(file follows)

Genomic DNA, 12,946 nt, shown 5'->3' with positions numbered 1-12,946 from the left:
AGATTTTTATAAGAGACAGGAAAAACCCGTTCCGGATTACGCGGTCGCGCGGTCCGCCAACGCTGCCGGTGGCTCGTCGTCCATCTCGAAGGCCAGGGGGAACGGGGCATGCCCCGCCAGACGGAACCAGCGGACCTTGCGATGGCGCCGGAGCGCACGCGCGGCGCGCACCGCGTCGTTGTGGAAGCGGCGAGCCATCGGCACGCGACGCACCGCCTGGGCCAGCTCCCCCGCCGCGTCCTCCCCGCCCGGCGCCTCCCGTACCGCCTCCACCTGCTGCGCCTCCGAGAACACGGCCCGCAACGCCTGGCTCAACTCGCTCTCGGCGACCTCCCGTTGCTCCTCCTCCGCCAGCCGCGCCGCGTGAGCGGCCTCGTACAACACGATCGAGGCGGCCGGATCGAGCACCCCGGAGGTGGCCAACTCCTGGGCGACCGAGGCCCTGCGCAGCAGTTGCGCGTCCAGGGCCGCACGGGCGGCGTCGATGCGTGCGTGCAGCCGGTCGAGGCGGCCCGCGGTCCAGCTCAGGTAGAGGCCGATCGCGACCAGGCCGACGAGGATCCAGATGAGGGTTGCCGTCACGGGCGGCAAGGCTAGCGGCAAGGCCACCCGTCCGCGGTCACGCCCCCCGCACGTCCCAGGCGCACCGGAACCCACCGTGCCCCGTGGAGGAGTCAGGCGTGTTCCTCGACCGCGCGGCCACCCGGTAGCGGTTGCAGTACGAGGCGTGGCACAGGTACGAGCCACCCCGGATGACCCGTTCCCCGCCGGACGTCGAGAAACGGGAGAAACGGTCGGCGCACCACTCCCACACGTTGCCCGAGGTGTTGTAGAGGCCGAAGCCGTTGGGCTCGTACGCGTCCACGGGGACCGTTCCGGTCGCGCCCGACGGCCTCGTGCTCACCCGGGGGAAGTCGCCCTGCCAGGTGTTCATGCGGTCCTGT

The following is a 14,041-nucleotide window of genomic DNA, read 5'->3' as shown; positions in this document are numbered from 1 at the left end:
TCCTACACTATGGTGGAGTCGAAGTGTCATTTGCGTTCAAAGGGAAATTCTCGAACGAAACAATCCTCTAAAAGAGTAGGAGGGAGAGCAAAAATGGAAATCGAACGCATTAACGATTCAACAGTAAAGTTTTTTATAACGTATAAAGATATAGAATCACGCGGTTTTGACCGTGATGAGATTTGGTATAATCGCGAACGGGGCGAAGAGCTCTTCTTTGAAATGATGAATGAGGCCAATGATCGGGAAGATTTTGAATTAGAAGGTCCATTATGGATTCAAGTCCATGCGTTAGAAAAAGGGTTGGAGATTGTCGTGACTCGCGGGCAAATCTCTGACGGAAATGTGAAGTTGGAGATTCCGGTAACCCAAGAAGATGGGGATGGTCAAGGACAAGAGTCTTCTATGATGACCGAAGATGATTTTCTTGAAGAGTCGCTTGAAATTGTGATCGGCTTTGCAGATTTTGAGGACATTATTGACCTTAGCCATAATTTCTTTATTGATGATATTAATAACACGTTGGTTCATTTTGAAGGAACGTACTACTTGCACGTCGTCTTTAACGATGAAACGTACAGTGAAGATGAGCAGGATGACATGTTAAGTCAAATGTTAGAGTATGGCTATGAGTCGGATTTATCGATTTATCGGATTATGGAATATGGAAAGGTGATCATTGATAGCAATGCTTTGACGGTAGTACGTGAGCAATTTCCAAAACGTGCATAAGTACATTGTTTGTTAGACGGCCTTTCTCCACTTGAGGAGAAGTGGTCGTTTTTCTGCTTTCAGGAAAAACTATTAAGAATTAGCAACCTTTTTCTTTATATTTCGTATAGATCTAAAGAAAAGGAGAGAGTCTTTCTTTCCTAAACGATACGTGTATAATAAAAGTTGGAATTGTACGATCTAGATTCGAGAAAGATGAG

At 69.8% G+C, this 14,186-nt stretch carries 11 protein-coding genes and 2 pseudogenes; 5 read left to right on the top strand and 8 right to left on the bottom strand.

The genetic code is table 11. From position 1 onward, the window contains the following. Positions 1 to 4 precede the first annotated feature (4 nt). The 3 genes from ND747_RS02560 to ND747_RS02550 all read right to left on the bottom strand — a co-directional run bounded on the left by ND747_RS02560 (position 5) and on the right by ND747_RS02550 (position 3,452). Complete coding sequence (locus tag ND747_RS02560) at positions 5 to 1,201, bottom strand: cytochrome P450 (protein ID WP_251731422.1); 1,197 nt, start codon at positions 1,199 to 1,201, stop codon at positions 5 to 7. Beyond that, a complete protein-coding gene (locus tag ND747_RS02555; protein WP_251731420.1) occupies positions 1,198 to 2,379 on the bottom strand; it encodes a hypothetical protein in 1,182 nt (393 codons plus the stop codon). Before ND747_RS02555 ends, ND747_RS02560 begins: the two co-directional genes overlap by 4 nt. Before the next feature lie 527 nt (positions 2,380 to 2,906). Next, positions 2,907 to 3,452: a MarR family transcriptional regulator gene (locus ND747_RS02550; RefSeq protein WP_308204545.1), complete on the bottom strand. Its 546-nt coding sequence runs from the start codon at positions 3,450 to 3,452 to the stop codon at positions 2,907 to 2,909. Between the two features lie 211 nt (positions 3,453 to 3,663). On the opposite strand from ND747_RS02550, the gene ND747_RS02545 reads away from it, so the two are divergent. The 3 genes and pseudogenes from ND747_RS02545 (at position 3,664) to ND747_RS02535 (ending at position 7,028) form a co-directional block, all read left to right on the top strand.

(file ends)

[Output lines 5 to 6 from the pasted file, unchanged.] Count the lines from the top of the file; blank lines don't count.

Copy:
At 69.8% G+C, this 14,186-nt stretch carries 11 protein-coding genes and 2 pseudogenes; 5 read left to right on the top strand and 8 right to left on the bottom strand.

The genetic code is table 11. From position 1 onward, the window contains the following. Positions 1 to 4 precede the first annotated feature (4 nt). The 3 genes from ND747_RS02560 to ND747_RS02550 all read right to left on the bottom strand — a co-directional run bounded on the left by ND747_RS02560 (position 5) and on the right by ND747_RS02550 (position 3,452). Complete coding sequence (locus tag ND747_RS02560) at positions 5 to 1,201, bottom strand: cytochrome P450 (protein ID WP_251731422.1); 1,197 nt, start codon at positions 1,199 to 1,201, stop codon at positions 5 to 7. Beyond that, a complete protein-coding gene (locus tag ND747_RS02555; protein WP_251731420.1) occupies positions 1,198 to 2,379 on the bottom strand; it encodes a hypothetical protein in 1,182 nt (393 codons plus the stop codon). Before ND747_RS02555 ends, ND747_RS02560 begins: the two co-directional genes overlap by 4 nt. Before the next feature lie 527 nt (positions 2,380 to 2,906). Next, positions 2,907 to 3,452: a MarR family transcriptional regulator gene (locus ND747_RS02550; RefSeq protein WP_308204545.1), complete on the bottom strand. Its 546-nt coding sequence runs from the start codon at positions 3,450 to 3,452 to the stop codon at positions 2,907 to 2,909. Between the two features lie 211 nt (positions 3,453 to 3,663). On the opposite strand from ND747_RS02550, the gene ND747_RS02545 reads away from it, so the two are divergent. The 3 genes and pseudogenes from ND747_RS02545 (at position 3,664) to ND747_RS02535 (ending at position 7,028) form a co-directional block, all read left to right on the top strand.